Ontario cities looking for cut of province's pot profits
Municipalities warn they'll need new revenue streams to cover policing, other costs once marijuana legal
Municipalities across Ontario are following Toronto's lead and calling on the province to fund local policing efforts and other responsibilities once new marijuana laws come into effect.
"We're where the rubber meets the road," said Association of Municipalities of Ontario (AMO) president Lynn Dollin.
Ontario became the first province to propose legislation regulating how recreational marijuana will be sold, with plans to introduce an LCBO-style network of more than 150 stores by 2020.
Meanwhile Ontario Attorney General Yasir Naqvi has vowed to crack down on illegal medical marijuana dispensaries across the province, an effort municipal police forces warn could be costly.
There are currently 17 illegal pot dispensaries in Ottawa, and as fast as police shut them down, they open back up.
Ottawa police Chief Charles Bordeleau said local police forces need more money and better tools to deal with the problem, and the AMO agrees.
"We'll be making sure we get full cost recovery," Dollin said.
List of demands
"We need the cost provided by the province. It shouldn't be borne by the property tax payer," Dollin said.
Among the changes the AMO is requesting are new powers to use zoning bylaws to put the dispensaries out of business for good.
Jessica Martin, senior communications adviser to Finance Minister Charles Sousa, said the province is meeting with municipalities to discuss "costs associated with legalizing marijuana."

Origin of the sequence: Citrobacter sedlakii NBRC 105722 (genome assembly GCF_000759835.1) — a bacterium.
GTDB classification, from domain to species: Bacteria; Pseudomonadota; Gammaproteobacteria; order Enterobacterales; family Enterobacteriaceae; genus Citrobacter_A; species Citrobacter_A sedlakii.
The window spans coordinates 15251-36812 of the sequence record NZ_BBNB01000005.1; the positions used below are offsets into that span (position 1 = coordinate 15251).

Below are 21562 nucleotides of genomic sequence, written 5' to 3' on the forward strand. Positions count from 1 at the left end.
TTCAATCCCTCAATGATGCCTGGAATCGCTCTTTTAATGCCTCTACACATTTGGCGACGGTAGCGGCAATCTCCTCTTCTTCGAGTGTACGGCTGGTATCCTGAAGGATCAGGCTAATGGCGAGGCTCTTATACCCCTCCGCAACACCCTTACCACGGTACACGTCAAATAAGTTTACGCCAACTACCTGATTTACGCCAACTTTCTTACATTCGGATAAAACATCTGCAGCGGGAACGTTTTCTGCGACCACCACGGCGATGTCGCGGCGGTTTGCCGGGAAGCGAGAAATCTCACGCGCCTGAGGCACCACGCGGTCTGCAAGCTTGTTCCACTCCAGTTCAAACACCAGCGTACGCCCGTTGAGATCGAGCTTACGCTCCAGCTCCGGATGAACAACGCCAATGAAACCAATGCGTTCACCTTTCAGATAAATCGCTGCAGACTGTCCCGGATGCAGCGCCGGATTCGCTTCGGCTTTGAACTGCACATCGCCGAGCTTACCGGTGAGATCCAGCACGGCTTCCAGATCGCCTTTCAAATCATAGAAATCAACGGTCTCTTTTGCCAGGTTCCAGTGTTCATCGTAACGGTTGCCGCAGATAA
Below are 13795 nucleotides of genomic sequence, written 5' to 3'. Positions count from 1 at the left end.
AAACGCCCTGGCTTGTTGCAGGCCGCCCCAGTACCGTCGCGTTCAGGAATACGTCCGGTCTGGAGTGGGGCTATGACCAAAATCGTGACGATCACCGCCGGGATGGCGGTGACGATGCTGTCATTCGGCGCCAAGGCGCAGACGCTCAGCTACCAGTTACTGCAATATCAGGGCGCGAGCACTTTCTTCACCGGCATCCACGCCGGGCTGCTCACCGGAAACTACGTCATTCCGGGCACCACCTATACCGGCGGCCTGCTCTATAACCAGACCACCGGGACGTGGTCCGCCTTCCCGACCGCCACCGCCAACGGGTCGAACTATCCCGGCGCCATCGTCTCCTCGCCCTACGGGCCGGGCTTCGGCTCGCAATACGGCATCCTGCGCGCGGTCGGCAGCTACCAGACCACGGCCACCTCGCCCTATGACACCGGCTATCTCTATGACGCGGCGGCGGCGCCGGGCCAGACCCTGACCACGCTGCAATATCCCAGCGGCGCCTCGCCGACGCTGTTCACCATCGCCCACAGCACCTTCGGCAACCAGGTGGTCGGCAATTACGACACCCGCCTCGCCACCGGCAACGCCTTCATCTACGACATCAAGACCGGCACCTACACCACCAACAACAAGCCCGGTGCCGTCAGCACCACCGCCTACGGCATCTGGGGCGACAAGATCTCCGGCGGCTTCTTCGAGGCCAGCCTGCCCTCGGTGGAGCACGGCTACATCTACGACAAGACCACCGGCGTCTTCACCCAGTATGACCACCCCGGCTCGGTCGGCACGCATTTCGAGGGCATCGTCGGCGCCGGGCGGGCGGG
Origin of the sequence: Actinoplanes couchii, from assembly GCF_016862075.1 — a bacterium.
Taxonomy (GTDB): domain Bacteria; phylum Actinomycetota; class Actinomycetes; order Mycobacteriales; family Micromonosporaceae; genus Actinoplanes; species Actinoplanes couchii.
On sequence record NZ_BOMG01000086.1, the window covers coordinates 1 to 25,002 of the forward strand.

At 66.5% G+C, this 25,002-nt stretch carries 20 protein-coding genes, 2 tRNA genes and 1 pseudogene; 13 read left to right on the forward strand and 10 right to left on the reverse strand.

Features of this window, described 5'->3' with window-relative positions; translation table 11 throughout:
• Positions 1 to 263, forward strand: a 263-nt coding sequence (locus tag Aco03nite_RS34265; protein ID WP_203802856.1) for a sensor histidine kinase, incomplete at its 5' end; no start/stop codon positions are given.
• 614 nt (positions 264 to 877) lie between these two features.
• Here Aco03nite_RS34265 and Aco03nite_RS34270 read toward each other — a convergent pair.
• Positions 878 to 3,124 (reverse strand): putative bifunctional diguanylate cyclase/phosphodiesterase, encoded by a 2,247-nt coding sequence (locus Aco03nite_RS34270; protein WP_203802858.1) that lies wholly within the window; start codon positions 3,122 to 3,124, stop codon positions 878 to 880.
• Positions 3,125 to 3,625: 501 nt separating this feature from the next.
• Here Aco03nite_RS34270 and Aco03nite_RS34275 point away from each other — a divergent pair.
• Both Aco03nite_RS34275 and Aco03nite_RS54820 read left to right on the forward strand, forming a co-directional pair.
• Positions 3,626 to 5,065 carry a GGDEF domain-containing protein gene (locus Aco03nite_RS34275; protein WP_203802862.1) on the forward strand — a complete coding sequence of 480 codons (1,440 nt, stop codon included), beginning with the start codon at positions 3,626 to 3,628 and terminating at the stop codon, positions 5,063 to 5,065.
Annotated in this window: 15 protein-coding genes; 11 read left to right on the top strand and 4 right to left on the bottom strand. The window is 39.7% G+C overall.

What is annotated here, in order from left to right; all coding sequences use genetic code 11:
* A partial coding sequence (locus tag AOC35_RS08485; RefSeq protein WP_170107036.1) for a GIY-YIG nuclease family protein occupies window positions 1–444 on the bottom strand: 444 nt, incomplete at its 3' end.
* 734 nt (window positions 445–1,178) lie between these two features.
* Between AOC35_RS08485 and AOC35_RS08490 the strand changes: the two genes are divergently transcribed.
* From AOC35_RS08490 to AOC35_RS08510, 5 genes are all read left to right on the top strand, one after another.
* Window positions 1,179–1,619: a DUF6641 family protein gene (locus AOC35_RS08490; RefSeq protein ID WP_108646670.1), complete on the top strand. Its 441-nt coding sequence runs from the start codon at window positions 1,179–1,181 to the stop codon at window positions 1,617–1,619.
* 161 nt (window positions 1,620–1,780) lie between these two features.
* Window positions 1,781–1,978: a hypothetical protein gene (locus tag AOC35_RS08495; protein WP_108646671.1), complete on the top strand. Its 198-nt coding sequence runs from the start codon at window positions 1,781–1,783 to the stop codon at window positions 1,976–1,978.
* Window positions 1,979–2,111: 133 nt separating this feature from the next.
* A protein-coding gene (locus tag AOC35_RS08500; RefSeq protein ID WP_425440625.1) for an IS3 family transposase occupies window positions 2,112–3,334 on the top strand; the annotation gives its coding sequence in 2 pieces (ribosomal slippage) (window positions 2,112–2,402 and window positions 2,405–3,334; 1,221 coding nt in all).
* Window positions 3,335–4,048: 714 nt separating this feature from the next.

"At this stage, it would be premature to establish a framework, given that the federal taxation approach has not yet been disclosed," Martin wrote in an email to CBC.
Marijuana task force
Fleury agreed it's too early to discuss figures, but said new sources of revenue will be required. He said the task force is weighing some of the experiences of other North American cities including Denver, Colo., the first jurisdiction on the continent to legalize marijuana.
Denver has introduced a 3.5 per cent dedicated sales tax on retail sales of the drug, generating $10.5 million in 2016.
That money is used to fund the growing costs of policing, regulation, education and affordable housing.
"New revenue streams are attractive," Fleury said.
However Ontario doesn't allow municipalities to levy new taxes. What's more likely is a negotiated share of the provincial pot tax.
Ivan Ross Vrana, a former Health Canada employee who worked on the marijuana file, said governments should be very careful when it comes to taxation.
"It's going to have to be a delicate balancing act," said Ross-Vrana, now a vice president with the public relations and consulting firm Hill and Knowlton Strategies.
"It will be very easy [for buyers] to go to a black market, which will undercut the price if the price is too high," Ross-Vrana said.
That could mean little in the way of new revenue for cities unless provincial regulators can find the sweet spot when it comes to pricing.
"We acknowledge that pricing is an important component of how provinces and municipalities will achieve the core objectives of legalization with respect to public health and reducing the illicit market," Martin wrote.